Labour leadership candidates at the GMB hustings on June 9, 2015 in Dublin. Photograph: Getty Images.
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What does potential military action in Syria mean for the Labour contest?

Foreign policy will become a defining issue as Jeremy Corbyn declares his opposition to air strikes against Isis. 

In 2013, it was Labour that prevented UK military action in Syria. Should Britain now intervene, as proposed today by defence secretary Michael Fallon, it will be Labour that enables it. After the stunning Commons defeat in the last parliament (the first time a government had lost a vote on a matter of peace and war since 1782), David Cameron will put no motion before the House unless it is certain to command opposition support. It would require just six Conservative rebels for the Prime Minister's majority of 12 to be wiped out. 

Figures as senior as Crispin Blunt, the chair of the foreign affairs select committee, and Julian Lewis, the chair of the defence select committee, have today expressed heavy scepticism over targeting Isis in Syria. Lewis warned that such action would aid President Assad: "In 2010 the government wanted to remove Assad without helping al-Qaeda or similar groups that subsequently became Daesh. Now we apparently want to remove Daesh but without helping Assad. These two things are incompatible. It is a choice of evils."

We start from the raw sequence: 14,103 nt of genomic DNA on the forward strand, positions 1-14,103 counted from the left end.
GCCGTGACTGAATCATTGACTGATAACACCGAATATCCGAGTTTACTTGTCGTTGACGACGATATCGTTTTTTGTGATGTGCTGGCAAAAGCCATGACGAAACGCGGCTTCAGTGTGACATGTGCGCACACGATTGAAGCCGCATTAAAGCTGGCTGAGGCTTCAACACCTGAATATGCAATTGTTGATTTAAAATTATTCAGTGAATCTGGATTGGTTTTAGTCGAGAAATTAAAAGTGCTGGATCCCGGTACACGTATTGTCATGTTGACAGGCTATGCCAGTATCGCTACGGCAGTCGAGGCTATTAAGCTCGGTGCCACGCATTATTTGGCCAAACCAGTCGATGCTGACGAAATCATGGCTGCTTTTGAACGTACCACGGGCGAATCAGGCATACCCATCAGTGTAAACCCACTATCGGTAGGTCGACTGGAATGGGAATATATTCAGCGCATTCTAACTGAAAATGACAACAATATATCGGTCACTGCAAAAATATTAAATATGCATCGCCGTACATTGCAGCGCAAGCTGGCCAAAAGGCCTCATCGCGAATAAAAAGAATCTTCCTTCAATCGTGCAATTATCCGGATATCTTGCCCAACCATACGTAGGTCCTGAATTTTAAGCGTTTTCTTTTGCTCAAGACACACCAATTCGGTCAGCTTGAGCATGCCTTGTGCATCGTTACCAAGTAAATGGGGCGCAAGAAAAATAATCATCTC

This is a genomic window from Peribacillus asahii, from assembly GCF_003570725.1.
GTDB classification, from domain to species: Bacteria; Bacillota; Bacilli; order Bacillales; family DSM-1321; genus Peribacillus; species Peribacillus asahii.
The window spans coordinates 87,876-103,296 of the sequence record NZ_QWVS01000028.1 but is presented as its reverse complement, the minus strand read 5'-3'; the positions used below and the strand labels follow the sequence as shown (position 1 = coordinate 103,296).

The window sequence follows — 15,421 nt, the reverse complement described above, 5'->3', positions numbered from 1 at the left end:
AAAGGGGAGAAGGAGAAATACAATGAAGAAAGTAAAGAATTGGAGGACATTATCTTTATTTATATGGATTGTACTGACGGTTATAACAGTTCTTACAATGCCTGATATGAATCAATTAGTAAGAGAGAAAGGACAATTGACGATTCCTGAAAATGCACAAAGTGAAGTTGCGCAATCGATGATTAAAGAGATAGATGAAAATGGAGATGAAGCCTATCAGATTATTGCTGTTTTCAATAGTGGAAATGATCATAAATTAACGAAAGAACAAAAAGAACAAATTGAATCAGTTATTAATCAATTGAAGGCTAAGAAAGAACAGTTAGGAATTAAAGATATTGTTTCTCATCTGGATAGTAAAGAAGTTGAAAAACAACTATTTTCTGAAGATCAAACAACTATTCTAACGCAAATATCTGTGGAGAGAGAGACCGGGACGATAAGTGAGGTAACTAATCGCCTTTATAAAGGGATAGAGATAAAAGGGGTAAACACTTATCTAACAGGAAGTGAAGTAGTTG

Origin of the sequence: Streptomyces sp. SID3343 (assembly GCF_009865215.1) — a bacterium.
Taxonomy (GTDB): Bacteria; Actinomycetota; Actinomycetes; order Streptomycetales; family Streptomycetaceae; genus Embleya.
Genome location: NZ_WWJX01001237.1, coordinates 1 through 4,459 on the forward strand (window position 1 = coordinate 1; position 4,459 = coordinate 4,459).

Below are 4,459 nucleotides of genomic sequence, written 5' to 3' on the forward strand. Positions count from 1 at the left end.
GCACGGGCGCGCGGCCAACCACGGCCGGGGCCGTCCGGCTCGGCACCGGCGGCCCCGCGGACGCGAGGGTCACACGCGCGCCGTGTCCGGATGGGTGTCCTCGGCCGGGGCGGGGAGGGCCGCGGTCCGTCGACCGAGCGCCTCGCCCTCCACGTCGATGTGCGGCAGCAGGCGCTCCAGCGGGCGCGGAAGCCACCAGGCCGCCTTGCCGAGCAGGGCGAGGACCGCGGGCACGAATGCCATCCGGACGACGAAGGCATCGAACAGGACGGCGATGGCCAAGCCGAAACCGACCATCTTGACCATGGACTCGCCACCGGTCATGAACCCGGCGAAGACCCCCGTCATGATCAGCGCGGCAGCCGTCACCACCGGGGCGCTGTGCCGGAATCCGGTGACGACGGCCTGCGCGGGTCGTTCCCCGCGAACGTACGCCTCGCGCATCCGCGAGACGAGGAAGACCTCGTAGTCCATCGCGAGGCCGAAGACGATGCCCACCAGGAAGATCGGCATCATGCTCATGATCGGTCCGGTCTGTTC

By contrast, Labour has today signalled its preparedness to suppport military action. Having previously opposed the extension of air strikes from Iraq to Syria, Harriet Harman said that the party would look "very, very seriously" at any proposals to "tackle the growing horror of Isil". In the Commons, shadow defence secretary Vernon Coaker set out Labour's conditions for support: "We all need to be clear about what difference any action would make to our objective of defeating ISIL, about the nature of any action, its objectives and the legal basis. Any potential action must command the support of other nations in the region, including Iraq and the coalition already taking action in Syria."